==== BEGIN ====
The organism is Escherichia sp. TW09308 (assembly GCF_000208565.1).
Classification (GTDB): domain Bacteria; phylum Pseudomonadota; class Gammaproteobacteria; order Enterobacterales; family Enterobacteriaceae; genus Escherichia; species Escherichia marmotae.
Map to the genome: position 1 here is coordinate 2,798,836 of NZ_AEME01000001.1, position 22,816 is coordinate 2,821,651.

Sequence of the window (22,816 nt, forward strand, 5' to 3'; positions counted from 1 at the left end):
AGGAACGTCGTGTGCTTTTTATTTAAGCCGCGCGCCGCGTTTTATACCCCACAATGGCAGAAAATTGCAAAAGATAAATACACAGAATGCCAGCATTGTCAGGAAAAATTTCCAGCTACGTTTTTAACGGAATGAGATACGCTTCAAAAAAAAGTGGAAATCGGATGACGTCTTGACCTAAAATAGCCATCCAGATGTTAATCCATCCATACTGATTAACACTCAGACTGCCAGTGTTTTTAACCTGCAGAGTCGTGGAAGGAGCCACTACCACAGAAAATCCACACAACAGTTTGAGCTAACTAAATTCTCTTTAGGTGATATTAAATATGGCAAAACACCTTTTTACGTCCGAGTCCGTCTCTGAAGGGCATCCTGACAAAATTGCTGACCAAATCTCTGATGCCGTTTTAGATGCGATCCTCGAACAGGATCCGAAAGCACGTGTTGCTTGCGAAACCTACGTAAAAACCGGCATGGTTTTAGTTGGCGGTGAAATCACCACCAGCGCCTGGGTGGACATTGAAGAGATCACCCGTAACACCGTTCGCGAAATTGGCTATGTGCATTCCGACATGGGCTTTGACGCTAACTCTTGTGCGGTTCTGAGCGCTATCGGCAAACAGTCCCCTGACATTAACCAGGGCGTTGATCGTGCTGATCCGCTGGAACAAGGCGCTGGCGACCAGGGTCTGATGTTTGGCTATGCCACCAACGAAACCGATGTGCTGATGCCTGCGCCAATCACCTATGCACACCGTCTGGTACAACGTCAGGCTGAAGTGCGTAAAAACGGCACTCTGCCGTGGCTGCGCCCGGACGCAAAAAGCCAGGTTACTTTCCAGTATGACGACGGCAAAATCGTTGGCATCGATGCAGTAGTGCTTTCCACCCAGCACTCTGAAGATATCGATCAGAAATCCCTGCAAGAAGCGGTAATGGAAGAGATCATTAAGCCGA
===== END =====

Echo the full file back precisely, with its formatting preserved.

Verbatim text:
The organism is Escherichia sp. TW09308 (assembly GCF_000208565.1).
Classification (GTDB): domain Bacteria; phylum Pseudomonadota; class Gammaproteobacteria; order Enterobacterales; family Enterobacteriaceae; genus Escherichia; species Escherichia marmotae.
Map to the genome: position 1 here is coordinate 2,798,836 of NZ_AEME01000001.1, position 22,816 is coordinate 2,821,651.

Sequence of the window (22,816 nt, forward strand, 5' to 3'; positions counted from 1 at the left end):
AGGAACGTCGTGTGCTTTTTATTTAAGCCGCGCGCCGCGTTTTATACCCCACAATGGCAGAAAATTGCAAAAGATAAATACACAGAATGCCAGCATTGTCAGGAAAAATTTCCAGCTACGTTTTTAACGGAATGAGATACGCTTCAAAAAAAAGTGGAAATCGGATGACGTCTTGACCTAAAATAGCCATCCAGATGTTAATCCATCCATACTGATTAACACTCAGACTGCCAGTGTTTTTAACCTGCAGAGTCGTGGAAGGAGCCACTACCACAGAAAATCCACACAACAGTTTGAGCTAACTAAATTCTCTTTAGGTGATATTAAATATGGCAAAACACCTTTTTACGTCCGAGTCCGTCTCTGAAGGGCATCCTGACAAAATTGCTGACCAAATCTCTGATGCCGTTTTAGATGCGATCCTCGAACAGGATCCGAAAGCACGTGTTGCTTGCGAAACCTACGTAAAAACCGGCATGGTTTTAGTTGGCGGTGAAATCACCACCAGCGCCTGGGTGGACATTGAAGAGATCACCCGTAACACCGTTCGCGAAATTGGCTATGTGCATTCCGACATGGGCTTTGACGCTAACTCTTGTGCGGTTCTGAGCGCTATCGGCAAACAGTCCCCTGACATTAACCAGGGCGTTGATCGTGCTGATCCGCTGGAACAAGGCGCTGGCGACCAGGGTCTGATGTTTGGCTATGCCACCAACGAAACCGATGTGCTGATGCCTGCGCCAATCACCTATGCACACCGTCTGGTACAACGTCAGGCTGAAGTGCGTAAAAACGGCACTCTGCCGTGGCTGCGCCCGGACGCAAAAAGCCAGGTTACTTTCCAGTATGACGACGGCAAAATCGTTGGCATCGATGCAGTAGTGCTTTCCACCCAGCACTCTGAAGATATCGATCAGAAATCCCTGCAAGAAGCGGTAATGGAAGAGATCATTAAGCCGA